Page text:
Using putty to remove drips

Discuss anything after that final masking comes off.



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PostPosted: Mon Oct 29, 2018 9:04 pm
I've been trying various methods to remove drips (sanding with a run blocker, razor blade, nib file). I read about a method that says to cover the drip with glazing putty and then sand it away, leaving a flat surface to buff out.

That seems to be using the putty as a guide coat. If that's the case, couldn't you just use regular guide and accomplish the same thing?

Thanks

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PostPosted: Tue Oct 30, 2018 9:02 am
Personally, I let them hardened a bit and then wrap some 600 grit sandpaper around a wooden block and carefully sand just the run until its almost flush with the surface. Then switch to finer grits until its level.

Tried putting tape over them and sanding through the tape but it didn't work all that great, not sure putty would be much different.

If you use a razor blade and the run is still soft it can actually pull the clear off down to the base coat. It is better to cut the top off the run and let it continue to cure.
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PostPosted: Tue Oct 30, 2018 6:47 pm
Thanks for the reply.

The clear is quite hard so no chance of a razor blade ripping it open. I flank the run with strips of tape to avoid gouging the surface with the corner of the razor.

I tried the putty method yesterday on a small drip and didn't like it. It forces you to sand into the clear that doesn't really need it (or at least didn't need it until you covered it with putty). I will probably go back to scraping and sanding. I was starting with 1000 however, being too nervous to go any coarser. If you are starting with 600 I'll give that a try.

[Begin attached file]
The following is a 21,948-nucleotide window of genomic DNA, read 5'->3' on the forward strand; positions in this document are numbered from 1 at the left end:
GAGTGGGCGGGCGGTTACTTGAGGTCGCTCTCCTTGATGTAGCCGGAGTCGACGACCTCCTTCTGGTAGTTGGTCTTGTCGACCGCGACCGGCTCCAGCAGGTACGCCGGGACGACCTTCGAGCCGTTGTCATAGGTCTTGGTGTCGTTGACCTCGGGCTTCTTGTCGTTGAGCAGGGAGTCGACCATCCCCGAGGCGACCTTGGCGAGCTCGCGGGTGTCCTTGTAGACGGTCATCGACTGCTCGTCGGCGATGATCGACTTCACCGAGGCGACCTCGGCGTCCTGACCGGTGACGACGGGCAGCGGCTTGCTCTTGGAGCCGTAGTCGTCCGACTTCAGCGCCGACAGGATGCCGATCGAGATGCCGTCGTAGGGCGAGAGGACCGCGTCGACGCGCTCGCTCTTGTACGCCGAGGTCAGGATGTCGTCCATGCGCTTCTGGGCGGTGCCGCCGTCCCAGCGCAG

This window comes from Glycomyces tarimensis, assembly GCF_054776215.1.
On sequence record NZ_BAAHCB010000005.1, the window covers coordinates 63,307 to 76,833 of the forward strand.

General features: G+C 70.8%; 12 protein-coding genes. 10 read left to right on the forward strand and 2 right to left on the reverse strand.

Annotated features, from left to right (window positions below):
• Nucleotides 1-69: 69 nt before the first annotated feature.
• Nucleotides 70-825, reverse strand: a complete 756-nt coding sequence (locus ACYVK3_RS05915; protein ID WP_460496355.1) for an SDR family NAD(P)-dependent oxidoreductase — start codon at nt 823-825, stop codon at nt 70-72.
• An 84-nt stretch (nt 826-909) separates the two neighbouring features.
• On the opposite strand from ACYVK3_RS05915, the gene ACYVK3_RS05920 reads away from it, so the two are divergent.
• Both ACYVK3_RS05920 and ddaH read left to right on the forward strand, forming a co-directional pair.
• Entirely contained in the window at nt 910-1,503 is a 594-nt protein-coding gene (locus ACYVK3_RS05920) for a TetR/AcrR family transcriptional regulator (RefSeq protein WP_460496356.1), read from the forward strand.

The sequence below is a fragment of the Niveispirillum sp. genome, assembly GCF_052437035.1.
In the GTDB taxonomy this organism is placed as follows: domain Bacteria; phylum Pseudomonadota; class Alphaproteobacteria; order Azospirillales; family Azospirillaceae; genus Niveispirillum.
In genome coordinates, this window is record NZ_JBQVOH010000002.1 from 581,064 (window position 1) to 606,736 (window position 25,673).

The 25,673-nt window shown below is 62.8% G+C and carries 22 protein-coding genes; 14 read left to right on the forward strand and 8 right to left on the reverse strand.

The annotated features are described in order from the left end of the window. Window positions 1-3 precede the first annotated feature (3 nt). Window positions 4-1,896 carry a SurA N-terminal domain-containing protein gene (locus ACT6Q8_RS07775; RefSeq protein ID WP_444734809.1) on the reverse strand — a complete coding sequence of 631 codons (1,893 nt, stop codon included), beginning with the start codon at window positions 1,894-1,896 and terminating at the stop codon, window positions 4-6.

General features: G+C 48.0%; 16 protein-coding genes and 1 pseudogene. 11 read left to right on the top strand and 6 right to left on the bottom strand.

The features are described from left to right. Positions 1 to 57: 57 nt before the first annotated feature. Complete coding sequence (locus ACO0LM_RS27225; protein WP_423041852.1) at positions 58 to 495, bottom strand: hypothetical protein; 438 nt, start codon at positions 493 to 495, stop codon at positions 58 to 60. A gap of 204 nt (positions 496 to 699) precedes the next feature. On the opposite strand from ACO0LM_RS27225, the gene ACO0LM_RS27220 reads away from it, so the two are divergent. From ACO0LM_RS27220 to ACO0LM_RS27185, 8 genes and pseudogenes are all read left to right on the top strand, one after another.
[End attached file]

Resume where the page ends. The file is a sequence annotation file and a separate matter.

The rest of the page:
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PostPosted: Wed Oct 31, 2018 1:10 pm
Raindem wrote:
That seems to be using the putty as a guide coat. If that's the case, couldn't you just use regular guide and accomplish the same thing?

Thanks


somewhat but not quite. the purpose of the putty is to keep the sanding block level ish to what needs to be sanded down. so youd be sanding on the top of the run and going down without sanding on the surface around it. when all the filler is gone the run is gone and the area is flat.
pros prolly dont need to do it like this.theyve done it a few times and have the "knack."
im not a pro.
one thing i do when doing it this way(also do this when changing grits when wet/color sanding. can see the refinement better) is switch up sanding directions after a bit. sand in one direction like//////// then switch to \\\\\\\\\. seems to cut it down quicker.



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PostPosted: Wed Oct 31, 2018 4:01 pm
Any more If runs are very severe I block them down with a Hard block and some 600 to 1000 without hitting Base coat then Scuff rest of panel or whole car and do a Flow coat glory coat what ever you wanna call it BUT being careful not to test Gravity once again.
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PostPosted: Wed Oct 31, 2018 10:51 pm
^^^^^Yeah, another vote for hard blocking with 600. I've got a nice old (old growth lumber prior to 1900) rock maple block. Some times I block down and can just go ahead and cut and buff. Occasionally I'll do a final flow coat as well.
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PostPosted: Thu Nov 01, 2018 5:39 am
DarrelK wrote:^^^^^Yeah, another vote for hard blocking with 600. I've got a nice old (old growth lumber prior to 1900) rock maple block. Some times I block down and can just go ahead and cut and buff. Occasionally I'll do a final flow coat as well.


I took your advice a long time ago and Tried it, Sure is a lot faster to knock the runs down than playing around with finer grits till its time too when your trying to take so much off. and If you do hit the Base oh well its not like its really hard to fix.
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